Last year we took a road trip while in Japan. Instead of seeing the usual beautiful sites of Osaka, Kyoto, or Hokkaido we searched for the perilous places or Haikyo, which means ruins in Japan. It only took a little googling to find some amazing abandoned locations. A two-hour car ride outside of Tokyo, Nikko is the home of what once was Western Village a western themed amusement park discontinued since 2006.
It was supposed only to be closed for renovations and reopen in 2007, but that never happened. The park is in an eerie form as if for over ten years it's waiting for people to come back but has been forgotten about. We slept in the car in Lawson's parking lot and woke up at sunrise, assuming there would be fewer people around. Luckily, we didn't encounter any people or security. It was super creepy in the early morning. Entering was easy, and we had found an entrance the night before that just required a little ducking.
Our first place to explore was too dark to shoot photos; it was a haunted house that reminded me of the one I went to at the Santa Cruz Beach Boardwalk as a kid. Imagine something already designed to be scary but now abandoned for ten years and almost in the dark with no one around. We had fun scaring each other and ready to for anything inside the park after that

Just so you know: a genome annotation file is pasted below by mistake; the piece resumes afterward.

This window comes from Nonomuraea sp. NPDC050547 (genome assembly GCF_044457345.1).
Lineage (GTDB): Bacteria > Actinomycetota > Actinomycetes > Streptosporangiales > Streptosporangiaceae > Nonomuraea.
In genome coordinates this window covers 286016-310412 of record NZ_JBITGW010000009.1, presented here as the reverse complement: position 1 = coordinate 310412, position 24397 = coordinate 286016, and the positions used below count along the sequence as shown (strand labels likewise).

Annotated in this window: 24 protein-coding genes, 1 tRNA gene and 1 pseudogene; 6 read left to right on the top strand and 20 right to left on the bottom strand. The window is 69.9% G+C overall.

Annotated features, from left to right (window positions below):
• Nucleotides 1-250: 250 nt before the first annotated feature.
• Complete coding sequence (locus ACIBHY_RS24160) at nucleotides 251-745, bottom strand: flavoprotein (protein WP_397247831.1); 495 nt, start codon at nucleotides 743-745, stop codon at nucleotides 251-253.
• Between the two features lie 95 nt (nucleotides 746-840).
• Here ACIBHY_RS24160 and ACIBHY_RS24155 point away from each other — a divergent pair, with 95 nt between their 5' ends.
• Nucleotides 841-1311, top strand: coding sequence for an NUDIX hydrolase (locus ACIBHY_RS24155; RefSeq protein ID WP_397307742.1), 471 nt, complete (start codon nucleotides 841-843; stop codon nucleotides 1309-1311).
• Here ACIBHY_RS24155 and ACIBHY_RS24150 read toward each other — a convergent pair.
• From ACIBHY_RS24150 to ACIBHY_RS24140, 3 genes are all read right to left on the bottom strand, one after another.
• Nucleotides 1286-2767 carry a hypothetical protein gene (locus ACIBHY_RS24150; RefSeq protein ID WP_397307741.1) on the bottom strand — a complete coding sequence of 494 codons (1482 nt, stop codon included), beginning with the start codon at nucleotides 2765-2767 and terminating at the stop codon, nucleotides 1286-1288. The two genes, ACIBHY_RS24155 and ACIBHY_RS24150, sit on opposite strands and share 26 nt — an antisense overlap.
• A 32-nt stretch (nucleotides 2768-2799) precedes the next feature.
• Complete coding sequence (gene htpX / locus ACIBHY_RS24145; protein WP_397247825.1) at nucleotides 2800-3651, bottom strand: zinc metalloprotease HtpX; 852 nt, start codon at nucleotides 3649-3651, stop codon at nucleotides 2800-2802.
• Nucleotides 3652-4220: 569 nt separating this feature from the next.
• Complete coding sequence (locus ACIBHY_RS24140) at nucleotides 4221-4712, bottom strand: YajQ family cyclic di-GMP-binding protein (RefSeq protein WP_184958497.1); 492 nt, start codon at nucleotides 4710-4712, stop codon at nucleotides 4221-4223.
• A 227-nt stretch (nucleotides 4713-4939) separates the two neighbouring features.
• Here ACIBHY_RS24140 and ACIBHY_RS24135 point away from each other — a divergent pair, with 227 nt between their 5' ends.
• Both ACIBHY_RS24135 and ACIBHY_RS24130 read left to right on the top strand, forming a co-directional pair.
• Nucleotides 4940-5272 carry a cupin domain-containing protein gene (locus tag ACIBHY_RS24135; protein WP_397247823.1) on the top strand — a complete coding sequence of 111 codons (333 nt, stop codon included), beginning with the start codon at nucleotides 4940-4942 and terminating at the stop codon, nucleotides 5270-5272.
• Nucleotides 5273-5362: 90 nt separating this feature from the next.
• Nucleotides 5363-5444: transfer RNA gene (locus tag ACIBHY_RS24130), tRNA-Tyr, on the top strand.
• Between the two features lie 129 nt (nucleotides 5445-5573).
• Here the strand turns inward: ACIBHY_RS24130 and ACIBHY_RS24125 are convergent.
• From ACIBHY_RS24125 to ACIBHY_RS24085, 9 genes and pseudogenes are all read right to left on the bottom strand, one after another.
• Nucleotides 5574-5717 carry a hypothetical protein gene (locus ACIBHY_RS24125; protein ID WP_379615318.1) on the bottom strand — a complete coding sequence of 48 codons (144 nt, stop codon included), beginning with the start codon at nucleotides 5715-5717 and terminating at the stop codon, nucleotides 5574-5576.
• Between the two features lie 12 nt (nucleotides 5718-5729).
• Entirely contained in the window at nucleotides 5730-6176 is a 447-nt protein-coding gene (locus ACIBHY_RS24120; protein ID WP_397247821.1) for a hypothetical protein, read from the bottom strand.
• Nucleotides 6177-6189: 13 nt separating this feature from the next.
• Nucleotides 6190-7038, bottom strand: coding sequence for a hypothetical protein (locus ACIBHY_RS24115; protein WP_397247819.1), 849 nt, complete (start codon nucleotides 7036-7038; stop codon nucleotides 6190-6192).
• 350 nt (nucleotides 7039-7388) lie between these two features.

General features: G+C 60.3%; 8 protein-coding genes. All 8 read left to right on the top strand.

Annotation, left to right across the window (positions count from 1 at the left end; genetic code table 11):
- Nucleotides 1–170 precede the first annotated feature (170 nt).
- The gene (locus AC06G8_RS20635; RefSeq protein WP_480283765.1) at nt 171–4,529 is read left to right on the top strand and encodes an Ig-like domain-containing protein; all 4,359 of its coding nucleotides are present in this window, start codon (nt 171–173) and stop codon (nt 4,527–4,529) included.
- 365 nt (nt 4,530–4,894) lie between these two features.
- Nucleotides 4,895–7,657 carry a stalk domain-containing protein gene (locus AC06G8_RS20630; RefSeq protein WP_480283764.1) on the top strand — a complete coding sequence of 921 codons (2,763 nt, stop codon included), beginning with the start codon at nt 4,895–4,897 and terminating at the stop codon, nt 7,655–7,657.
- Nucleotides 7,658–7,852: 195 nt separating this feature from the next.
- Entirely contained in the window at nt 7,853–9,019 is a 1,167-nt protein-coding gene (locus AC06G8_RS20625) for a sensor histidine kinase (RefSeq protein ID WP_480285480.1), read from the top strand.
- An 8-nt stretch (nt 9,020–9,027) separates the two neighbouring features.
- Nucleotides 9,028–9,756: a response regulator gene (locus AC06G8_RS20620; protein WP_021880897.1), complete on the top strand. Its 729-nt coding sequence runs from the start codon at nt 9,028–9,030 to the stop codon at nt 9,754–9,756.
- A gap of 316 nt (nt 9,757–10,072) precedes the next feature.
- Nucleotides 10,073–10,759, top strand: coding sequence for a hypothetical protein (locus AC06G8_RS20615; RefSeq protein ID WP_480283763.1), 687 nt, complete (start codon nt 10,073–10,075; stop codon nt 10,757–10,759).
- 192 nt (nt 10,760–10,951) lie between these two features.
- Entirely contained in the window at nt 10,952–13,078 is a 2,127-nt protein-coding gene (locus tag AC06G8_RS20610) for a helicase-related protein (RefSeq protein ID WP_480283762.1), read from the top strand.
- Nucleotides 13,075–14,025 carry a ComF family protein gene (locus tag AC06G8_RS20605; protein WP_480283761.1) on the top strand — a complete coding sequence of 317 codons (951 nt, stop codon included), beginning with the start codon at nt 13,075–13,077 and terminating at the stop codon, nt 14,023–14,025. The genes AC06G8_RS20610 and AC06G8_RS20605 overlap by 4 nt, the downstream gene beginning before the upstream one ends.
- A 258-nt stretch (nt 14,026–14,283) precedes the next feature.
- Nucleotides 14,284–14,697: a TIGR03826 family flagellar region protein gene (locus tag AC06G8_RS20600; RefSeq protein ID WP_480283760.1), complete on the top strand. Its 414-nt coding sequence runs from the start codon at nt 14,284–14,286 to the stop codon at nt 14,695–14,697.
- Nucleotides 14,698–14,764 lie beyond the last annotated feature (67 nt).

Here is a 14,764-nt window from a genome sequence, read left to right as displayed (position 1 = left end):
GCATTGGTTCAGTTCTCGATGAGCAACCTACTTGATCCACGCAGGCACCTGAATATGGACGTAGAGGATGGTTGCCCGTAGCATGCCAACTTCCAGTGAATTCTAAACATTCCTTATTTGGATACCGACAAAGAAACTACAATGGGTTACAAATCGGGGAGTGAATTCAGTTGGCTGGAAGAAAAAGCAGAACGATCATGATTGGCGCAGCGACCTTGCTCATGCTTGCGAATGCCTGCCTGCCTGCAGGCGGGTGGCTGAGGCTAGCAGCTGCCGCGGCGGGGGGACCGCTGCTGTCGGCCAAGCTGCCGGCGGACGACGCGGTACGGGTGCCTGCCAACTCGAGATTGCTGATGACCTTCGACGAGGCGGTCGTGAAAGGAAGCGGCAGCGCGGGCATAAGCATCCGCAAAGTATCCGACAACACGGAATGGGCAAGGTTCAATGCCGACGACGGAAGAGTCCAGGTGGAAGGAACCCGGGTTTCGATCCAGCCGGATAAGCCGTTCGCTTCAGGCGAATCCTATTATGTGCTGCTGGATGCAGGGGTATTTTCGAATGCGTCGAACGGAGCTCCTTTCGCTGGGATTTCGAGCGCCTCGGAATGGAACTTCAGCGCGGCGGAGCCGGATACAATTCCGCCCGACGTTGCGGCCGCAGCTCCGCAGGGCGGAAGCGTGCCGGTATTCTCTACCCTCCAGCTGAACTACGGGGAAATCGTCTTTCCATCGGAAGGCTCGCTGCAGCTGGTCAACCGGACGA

The photo studio came up next. Sadly, it looked like it was ransacked by people going through the clothes and outfits and spilling it all over the floor. It hurts my heart to see it thrashed because of what photography means to me. There were still clothes on hangers and signified to me there was not a disregard for the entire place. We played with the props and took some photos ourselves. It was interesting to see printed photographs of Japanese children dressed from the wild west. It throws you off seeing so many familiar American things but knowing we were in Japan or catching the signs in Japanese.
Walking further in it was clear that the park was much bigger than we imagined. The arcade section was huge with many different games and machines. Truly unique and at this point antiques. It's sad to see things that can create so much joy go to waste. But I enjoyed the alternative reality if gave us; haunting but intriguing. It didn't feel real, but if you stopped to think about, this was once a place filled with laughter and excitement.
It's always more interesting when things had been left closer to how they really were. I get a stronger idea of what it was really like. It's always a little more dismal as if the owners never got a chance to come back to collect their belongings, or say goodbye.